Accessibility OKRs — part 1

Colin Oakley
1 min readMar 24, 2023


If like a lot of places your year start in April — then there is no better time to talk about accessibility metrics.

I appreciate that talking about OKRs for some people will be dull, but at scale, it is the only way to set a clear outcome for multiple accessible services.

There is a second part to this about usability and a third part about capability.

This goes back to keeping focus and accountability about what we value and want to achieve.

It’s important to make sure that each OKR is specific, measurable, achievable, relevant, and time-bound to ensure that progress can be tracked and evaluated.

OKRs stand for Objectives and Key Results, a collaborative goal-setting methodology used by teams and individuals to set challenging, ambitious goals with measurable results. OKRs are how you track progress, create alignment, and encourage engagement around measurable goals.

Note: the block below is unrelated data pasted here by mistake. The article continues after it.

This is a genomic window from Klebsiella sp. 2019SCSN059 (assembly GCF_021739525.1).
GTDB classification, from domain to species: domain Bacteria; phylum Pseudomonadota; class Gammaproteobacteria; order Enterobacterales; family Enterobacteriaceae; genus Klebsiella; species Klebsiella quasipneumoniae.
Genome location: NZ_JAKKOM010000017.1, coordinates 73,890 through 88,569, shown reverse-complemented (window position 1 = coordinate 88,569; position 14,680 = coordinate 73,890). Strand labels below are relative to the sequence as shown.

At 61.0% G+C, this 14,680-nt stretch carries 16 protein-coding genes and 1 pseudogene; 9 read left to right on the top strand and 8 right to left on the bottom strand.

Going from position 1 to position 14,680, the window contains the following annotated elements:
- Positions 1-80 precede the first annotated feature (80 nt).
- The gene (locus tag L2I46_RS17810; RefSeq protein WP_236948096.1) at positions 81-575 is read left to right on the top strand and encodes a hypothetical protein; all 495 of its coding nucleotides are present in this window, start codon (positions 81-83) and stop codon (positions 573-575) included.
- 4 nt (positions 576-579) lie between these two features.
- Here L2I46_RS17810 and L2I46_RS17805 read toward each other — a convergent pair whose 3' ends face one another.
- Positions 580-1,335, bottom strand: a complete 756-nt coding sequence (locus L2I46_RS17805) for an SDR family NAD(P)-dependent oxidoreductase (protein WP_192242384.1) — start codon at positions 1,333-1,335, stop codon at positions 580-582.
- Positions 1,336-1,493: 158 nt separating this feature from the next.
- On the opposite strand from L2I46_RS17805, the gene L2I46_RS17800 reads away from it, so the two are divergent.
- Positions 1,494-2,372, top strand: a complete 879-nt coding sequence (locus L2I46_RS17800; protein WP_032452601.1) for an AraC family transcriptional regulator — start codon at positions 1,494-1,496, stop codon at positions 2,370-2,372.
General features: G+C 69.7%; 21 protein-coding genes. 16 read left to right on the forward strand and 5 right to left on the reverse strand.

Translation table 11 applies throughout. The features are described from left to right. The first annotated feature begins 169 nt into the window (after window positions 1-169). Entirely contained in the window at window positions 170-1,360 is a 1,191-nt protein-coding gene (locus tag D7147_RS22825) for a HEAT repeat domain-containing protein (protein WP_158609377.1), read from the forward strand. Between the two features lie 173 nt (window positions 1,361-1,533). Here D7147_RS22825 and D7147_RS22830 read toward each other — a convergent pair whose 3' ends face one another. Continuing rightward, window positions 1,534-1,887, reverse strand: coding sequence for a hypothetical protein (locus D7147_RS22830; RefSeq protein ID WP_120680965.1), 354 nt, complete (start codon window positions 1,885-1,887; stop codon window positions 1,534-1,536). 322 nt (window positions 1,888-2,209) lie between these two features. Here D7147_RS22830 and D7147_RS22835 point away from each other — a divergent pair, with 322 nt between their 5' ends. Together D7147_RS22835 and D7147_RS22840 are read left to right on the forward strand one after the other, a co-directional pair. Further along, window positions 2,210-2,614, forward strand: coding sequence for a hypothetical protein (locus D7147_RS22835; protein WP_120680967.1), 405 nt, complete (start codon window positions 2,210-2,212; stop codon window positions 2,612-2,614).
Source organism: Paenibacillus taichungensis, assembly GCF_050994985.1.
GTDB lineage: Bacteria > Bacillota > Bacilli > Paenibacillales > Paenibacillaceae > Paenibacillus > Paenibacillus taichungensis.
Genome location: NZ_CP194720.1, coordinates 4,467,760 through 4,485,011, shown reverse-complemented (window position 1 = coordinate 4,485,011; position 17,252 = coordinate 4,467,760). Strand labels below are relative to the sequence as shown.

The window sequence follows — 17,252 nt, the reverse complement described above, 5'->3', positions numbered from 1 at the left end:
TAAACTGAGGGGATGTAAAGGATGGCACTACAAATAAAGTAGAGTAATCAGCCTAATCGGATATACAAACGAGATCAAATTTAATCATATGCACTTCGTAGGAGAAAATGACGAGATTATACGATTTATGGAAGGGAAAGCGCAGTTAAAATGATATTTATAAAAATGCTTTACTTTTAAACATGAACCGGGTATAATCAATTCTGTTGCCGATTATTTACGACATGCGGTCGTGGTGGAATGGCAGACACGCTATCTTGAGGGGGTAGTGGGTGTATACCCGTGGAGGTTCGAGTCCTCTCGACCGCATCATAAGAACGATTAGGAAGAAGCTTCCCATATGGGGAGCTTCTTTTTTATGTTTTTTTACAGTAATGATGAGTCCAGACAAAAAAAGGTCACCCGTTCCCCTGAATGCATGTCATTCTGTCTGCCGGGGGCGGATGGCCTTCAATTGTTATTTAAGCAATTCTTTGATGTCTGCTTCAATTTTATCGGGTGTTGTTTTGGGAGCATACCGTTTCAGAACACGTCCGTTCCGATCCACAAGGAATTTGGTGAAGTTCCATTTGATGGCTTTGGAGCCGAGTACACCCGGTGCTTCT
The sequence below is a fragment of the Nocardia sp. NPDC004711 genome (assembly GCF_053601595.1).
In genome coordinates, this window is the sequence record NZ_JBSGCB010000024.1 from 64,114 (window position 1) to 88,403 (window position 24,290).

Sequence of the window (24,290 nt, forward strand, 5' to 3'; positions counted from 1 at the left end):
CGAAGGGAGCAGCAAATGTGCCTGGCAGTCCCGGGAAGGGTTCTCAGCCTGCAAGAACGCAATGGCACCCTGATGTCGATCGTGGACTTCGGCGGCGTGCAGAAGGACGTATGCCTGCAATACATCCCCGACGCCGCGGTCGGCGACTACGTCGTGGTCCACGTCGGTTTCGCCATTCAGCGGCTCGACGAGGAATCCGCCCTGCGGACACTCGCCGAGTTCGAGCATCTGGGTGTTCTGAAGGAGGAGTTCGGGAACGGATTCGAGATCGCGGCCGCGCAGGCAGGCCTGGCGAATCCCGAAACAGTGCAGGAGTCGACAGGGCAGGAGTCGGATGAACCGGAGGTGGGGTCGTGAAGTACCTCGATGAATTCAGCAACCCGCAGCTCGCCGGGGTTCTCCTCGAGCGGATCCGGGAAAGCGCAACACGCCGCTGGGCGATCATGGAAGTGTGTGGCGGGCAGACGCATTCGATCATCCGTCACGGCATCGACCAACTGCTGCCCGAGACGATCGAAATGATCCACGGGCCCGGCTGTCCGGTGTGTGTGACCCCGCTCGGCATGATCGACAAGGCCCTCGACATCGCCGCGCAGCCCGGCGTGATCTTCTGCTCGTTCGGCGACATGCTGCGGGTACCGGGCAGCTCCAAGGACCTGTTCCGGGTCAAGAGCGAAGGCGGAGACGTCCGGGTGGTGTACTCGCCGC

More on what an OKRs

Objective 1: Ensure compliance with accessibility standards

  • Key Result 1: Conduct an accessibility audit of all digital services by Q2 and address any identified issues by Q4
  • Key Result 2: Ensure that all new digital services released meet the WCAG 2.1 AA accessibility standards
  • Key Result 3: Maintain compliance with accessibility standards by conducting regular accessibility audits every 4 months

It’s interesting because as an Accessibility champion, I have used all three key results to steer teams toward an accessible service future.



Colin Oakley

front-end developer in Government into html, css, node.js and a11y. Co-orginizer of Frontend North East.